Happy October! We’re back again with our third installment of Ask the Bullet Journalist, where I do my best to answer any of your questions. In this month we cover:

  • The structure of the Bullet Journal
  • Collections
  • Internal Threading
  • External Threading (threading between notebooks)
  • Falling off the Bullet Journal wagon.

Please leave any questions you may have in the comments below for episode 4. Enjoy!

About Ryder Carroll

Ryder is the creator of the Bullet Journal. He's a Brooklyn-based digital product designer and art director.
  • Curt Ebersole

    Ryder, thanks for these insights into threading. I’m just finishing my first journal and panicking a little bit about make the jump to Volume 2. This is very helpful!

  • Theresa Petermann

    Glad I heard your info about threading now. I will be starting a new journal the first of the year and I would not have thought to number my journals. Taken care of now. thanks as always for sharing.

  • Producer2

    Is there an app on Android? I looked, and several mention Bullet Journal – but not sure if any one of them is the “official” app.

    • There’s no Android app as of yet. They’re still looking for an Android developer (as stated in the video).

    • Earnest Ma

      Hello, fellow bullet journaller and android user 🙂 ..Nope. So far, the “Bullet Journal Companion” is only available on iTunes 🙁 but they’re looking for an android dev.

  • Manuel Alvarez

    Ryder, it would be possible that you could translate or subtitled in Spanish all the episodes. Thank you

  • LaShonda Hodges

    Another great video. Threading is so simple and helpful tool to maximizing organization across a single and multiple notebooks. Thanks.

  • linda_marie

    There were a couple of things you mentioned that grabbed my attention today. I am working on my second or third bullet journal… As you could guess from that statement, I am having memory issues big time. At this point I think (and hope) they are stress related. I also believe that technology is “fuzzying-up” my brain and I am becoming overwhelmed. I truly believe the bullet journal can help this, but I am having trouble staying focused on using it… Maybe threading will help, since my earlier years at bulleting have been much more successful… At any rate, I am toying with the idea the threading might help…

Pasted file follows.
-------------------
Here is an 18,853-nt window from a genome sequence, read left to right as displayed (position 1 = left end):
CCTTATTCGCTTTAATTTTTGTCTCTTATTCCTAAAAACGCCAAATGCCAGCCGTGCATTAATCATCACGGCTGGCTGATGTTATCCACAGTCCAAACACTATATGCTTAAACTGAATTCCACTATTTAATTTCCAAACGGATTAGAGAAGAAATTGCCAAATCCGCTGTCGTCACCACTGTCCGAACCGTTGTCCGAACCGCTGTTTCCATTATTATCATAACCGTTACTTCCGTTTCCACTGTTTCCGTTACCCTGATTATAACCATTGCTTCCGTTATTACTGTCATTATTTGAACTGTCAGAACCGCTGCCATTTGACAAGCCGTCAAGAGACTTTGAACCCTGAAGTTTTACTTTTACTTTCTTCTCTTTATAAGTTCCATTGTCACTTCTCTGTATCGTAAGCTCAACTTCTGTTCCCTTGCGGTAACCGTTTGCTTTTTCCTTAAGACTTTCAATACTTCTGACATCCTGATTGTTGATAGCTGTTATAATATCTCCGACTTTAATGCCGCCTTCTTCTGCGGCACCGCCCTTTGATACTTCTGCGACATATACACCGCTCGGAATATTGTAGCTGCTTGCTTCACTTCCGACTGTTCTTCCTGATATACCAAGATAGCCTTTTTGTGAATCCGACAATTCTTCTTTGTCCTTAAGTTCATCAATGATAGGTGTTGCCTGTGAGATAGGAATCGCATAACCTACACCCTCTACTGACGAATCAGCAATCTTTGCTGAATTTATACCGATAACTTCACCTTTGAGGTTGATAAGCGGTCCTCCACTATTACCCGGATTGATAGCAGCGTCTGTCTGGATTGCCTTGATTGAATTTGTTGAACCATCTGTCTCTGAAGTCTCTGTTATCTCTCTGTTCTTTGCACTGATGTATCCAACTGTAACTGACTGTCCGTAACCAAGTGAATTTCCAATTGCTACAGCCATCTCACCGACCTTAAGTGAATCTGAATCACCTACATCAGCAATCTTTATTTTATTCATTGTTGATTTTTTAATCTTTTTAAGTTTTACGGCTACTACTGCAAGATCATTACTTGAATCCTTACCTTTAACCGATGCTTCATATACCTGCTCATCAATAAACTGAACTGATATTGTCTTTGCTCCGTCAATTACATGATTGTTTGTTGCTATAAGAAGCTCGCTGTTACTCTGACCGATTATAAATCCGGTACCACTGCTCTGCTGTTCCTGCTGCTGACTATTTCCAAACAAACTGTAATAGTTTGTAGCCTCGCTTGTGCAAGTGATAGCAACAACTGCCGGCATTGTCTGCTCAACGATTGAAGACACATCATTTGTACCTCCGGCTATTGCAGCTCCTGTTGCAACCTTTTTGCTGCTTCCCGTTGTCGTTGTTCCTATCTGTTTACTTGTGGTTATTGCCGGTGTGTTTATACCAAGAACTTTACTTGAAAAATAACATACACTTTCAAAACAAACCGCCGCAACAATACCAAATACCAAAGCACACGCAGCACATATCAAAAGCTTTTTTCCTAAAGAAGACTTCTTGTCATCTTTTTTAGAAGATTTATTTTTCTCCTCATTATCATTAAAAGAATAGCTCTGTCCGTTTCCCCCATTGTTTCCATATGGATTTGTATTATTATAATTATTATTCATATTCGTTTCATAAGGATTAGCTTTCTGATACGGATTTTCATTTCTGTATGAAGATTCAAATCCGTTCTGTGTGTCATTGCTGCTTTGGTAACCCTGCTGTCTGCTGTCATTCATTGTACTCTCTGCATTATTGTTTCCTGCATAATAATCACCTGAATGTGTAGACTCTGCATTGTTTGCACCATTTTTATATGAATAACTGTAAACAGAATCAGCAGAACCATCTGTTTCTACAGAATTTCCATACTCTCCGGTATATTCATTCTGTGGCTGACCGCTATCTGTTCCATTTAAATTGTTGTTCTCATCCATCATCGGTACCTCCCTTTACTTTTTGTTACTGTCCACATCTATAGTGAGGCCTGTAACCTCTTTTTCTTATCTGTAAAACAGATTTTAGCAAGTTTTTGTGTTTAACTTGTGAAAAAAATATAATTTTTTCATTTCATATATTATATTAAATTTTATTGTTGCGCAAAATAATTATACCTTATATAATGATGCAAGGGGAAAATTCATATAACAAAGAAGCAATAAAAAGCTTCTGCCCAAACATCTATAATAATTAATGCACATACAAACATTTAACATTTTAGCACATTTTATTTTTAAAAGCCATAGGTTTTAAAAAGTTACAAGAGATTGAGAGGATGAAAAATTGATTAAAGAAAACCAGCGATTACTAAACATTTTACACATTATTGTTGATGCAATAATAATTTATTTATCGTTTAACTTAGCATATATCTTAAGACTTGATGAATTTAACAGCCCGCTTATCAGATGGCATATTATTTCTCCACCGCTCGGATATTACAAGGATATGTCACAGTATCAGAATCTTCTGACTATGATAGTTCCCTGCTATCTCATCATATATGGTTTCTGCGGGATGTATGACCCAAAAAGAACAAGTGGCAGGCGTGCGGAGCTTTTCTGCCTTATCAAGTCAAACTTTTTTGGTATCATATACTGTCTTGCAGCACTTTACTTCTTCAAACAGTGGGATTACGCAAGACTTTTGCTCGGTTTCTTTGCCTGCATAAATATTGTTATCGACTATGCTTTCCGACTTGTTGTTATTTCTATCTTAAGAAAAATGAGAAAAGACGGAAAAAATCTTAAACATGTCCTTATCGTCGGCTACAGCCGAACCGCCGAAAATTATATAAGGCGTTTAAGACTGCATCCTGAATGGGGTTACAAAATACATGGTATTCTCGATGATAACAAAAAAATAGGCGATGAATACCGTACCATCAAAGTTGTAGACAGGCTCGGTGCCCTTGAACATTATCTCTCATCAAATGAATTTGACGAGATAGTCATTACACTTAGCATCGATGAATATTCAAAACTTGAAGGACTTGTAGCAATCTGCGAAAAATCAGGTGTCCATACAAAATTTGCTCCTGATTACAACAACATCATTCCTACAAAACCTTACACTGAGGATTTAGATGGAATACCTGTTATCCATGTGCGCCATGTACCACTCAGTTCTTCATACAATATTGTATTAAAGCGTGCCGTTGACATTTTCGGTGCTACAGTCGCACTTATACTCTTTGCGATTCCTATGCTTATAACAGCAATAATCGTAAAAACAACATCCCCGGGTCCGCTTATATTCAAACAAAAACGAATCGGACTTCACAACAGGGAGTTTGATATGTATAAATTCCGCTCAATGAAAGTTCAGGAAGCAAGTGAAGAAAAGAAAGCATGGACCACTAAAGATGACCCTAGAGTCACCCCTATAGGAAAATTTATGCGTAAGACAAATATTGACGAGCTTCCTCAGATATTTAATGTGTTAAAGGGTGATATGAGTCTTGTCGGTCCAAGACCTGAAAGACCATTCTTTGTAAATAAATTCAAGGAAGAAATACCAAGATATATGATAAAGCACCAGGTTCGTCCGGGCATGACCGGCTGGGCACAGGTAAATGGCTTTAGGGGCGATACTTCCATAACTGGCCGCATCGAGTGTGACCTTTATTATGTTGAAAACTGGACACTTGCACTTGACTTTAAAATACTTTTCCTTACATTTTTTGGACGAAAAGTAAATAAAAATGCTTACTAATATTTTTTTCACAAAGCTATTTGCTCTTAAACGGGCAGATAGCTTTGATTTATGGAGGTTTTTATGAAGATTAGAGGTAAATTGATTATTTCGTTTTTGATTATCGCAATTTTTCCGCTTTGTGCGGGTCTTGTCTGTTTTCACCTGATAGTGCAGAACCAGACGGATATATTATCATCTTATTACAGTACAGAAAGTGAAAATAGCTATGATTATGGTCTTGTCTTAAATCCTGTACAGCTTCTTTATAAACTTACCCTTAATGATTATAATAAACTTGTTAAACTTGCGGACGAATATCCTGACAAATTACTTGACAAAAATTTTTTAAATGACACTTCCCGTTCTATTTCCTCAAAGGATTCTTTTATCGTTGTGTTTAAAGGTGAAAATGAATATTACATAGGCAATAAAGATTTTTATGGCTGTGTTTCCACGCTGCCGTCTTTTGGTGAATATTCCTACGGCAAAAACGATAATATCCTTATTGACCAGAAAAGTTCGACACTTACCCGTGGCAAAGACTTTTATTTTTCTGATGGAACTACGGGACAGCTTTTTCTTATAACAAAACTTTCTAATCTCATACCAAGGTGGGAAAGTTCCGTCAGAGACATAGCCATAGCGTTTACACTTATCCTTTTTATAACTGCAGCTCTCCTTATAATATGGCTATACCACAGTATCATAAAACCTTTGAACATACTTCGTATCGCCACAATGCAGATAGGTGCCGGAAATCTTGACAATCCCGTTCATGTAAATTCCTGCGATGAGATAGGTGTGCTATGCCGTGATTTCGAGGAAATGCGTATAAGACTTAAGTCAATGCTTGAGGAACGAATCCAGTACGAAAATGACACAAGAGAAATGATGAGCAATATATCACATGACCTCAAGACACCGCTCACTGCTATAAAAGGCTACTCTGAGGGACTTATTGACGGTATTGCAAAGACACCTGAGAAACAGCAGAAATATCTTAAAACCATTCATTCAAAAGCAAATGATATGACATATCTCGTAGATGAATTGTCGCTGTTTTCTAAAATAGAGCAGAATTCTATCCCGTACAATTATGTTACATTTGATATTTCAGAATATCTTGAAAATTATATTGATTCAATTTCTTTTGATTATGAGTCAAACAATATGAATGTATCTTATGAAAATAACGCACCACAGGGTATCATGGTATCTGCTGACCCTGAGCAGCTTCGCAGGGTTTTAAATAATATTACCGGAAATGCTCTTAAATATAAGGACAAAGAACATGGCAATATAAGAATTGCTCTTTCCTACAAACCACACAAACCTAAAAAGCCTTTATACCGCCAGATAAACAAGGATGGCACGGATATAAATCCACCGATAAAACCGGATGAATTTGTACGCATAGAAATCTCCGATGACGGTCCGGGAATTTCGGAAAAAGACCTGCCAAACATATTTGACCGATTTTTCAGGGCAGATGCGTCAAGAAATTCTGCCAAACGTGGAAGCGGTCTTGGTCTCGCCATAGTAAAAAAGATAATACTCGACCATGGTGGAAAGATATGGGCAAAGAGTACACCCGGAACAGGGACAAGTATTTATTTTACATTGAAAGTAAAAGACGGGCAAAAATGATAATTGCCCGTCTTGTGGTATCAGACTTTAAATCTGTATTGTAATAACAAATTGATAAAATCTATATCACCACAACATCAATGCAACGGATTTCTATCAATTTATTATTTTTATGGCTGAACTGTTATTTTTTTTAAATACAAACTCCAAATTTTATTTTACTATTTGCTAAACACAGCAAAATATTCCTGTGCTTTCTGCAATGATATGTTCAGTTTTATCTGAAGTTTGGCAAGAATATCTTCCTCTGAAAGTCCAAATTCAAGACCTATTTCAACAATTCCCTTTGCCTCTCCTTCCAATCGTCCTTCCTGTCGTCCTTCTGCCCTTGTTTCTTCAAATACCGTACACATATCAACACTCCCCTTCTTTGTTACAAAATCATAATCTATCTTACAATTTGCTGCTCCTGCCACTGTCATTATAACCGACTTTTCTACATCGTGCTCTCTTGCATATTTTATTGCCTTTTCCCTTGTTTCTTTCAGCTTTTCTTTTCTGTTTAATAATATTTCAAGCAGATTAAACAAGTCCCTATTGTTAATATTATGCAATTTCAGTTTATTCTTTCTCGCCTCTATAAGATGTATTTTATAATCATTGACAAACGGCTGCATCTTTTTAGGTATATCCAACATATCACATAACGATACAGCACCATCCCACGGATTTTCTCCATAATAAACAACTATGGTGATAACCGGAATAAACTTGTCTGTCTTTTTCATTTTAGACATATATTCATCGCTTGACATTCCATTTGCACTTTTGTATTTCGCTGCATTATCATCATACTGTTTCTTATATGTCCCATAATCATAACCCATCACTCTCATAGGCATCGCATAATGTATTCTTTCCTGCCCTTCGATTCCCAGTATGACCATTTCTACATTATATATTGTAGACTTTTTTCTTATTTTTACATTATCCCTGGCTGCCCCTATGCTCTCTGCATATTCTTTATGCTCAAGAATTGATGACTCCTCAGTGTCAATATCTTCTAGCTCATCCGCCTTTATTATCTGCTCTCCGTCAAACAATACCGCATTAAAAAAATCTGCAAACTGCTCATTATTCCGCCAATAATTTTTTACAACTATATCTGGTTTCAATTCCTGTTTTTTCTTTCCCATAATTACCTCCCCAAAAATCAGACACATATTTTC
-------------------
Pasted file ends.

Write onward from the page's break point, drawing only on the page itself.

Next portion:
The other thing is “falling off the wagon”… I’m wondering if there is such a thing as a support group to help with keeping me focused. In addition to “memory problems”, I suffer from ADHD and get sidetracked quite a bit. I keep trying different strategies, but all that seems to have accomplished is not remembering how they worked out… (I know keeping this things in my journal would help — but I get busy and don’t write it down.)

    LOL I know psychological counseling is not what this group is for! I do need some practical ideas, though! Thanks!

    • Stephanie S

      Hi Linda-Marie, I started bullet journaling for similar reasons, my journal allows me to function as if I am normal, keeping appointments, writing checks, running errands, basically not letting other people down. Whatever I suffer from, it seems to run in my family (siblings have it, children have it), and I heard it said the other day by a guy in school studying for a PhD that the field of psychology has not kept up with the science of how sensory integration affects thinking and emotion. For example, veterans suffering from PTSD or brain injuries are treated at VA hospitals using vision therapy techniques and, believe it or not, acupuncture, because counseling doesn’t do the job. ADD/ADHD can be misdiagnosed vision issues (ten percent of the population has convergence insufficiency), or rooted in poor nutrition (due to poor gut absorption, not necessarily diet). Check out the office of the developmental optometrist near you. I’ve also used NAET, GAPS diet, essential oils, organic/non GMO foods only, DNA testing (for MTHFR) and homeopathy. Good luck, and God bless.

      • linda_marie

        Thank you so much for your post. You’ve mentioned so many things I hadn’t considered. I’m not sure there are doctors in our town who would consider any of this — not to mention if Medicare would pay. I do go to an acupuncturist when I can afford it and she has prescribed some Chinese herbs to help with my IBS…

        I’ve followed you on disqus. I hope you don’t mind. I’d love to look some of this up and maybe talk to you again.

        God bless you, too!

        • Stephanie S